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MOTORCYCLE REVIEW: Kawasaki Ninja 650R: Blurring the Lines

Part sportbike, part sport touring

By Genevieve Schmitt, Photography by Alfonse Palaima

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I kept hearing how amazing Kawasaki's new-for-2007 Ninja 650R is, so I just had to ride it. Well, I finally had my chance in the saddle of this newest addition to the Kawasaki Ninja family, and now I know what all the excitement is about.

One reason the Ninja 650R is so easy to handle is because it weighs only 400 pounds, very light for a motorcycle.
One reason the Ninja 650R is so easy to handle is because it weighs only 400 pounds, very light for a motorcycle.

The bike is dialed in so right; it's effortless to ride. What I mean by effortless is that it’s light, low, and precise giving the rider added confidence to lean it over in the twisties or turn up the throttle in the straight-aways. A true-blue sportbike can be intimidating to novice riders. The 650R blurs the lines between delivering sporty performance but in a sport-touring package.

The 650 is right at home on the corners. Its ease of handling inspires confidence in beginner to intermediate riders.
The 650 is right at home on the corners. Its ease of handling inspires confidence in beginner to intermediate riders.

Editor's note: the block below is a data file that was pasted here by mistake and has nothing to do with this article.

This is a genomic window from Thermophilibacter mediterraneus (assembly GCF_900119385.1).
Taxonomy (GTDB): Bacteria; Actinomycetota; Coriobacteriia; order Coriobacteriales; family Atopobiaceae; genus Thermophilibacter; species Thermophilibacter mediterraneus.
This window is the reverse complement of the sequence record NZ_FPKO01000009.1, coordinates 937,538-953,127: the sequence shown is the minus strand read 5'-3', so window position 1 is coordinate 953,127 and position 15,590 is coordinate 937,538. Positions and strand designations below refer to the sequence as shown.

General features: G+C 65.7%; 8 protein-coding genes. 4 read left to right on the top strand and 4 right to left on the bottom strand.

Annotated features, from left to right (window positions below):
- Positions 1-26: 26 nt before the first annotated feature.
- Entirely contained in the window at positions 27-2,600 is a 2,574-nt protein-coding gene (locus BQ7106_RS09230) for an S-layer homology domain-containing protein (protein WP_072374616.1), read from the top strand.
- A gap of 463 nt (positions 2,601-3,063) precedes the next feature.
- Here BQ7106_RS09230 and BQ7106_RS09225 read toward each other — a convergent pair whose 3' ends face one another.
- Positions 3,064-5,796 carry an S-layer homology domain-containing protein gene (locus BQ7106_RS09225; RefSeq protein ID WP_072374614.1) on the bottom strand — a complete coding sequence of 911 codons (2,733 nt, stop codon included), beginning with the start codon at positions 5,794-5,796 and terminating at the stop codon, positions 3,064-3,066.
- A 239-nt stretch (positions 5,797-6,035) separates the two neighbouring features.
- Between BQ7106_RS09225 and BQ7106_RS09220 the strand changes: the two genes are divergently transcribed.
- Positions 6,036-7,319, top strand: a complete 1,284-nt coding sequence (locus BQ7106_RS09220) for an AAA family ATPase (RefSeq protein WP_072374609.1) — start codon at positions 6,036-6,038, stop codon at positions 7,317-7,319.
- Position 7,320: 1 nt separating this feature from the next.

Before this middleweight Ninja was introduced, the entry-level Ninja sportbikes consisted of the 250R and the 500R. The 650R builds on those two models giving novice riders an added option without feeing like they're making a jump to a much bigger bike. The seating position on the 650R is more upright than leaned over like on the smaller Ninjas. The handlebars come up to the rider as opposed to the rider having to lean down to reach them. This riding position is all part of a new approach Kawasaki took when designing the 650R.

The Ninja 250, the only 250cc sportbike available.
The Ninja 250, the only 250cc sportbike available.

The Ninja 500 sportbike.
The Ninja 500 sportbike.

Engineers started designing the 650 with the rider in mind, not the motorcycle. After studying every kind of rider and all types of riding, engineers focused on the human-machine interface. Different riding positions were examined to discover which instilled the most confidence. The feel of a lower seat achieved by making the bike narrow, low effort hand controls, and easy to reach footpegs all played into the design effort.

The extremely light weight of the Ninja 650R at 393 pounds make it a breeze to handle the 31-inch seat height—a standard height for sportbikes, but on the tall side for average height female riders. The seat is narrow, as is the distance laterally between  the footpegs allowing riders more leg length with which to reach the ground. A textured seat as opposed to smooth, keeps the rider planted in the saddle so no sliding forward when you don't want to. Footpegs are angled behind the knees just slightly, but not too far back to force a sportbike riding position. For those who still want the look and power of a sporty bike, the 650R displays all the sporty characteristics of a Ninja with its upswept rear cowl and powerful parallel-twin 649cc twin cylinder engine.

The narrow profile and light weight enable shorter riders to handle the bike.
The narrow profile and light weight enable shorter riders to handle the bike.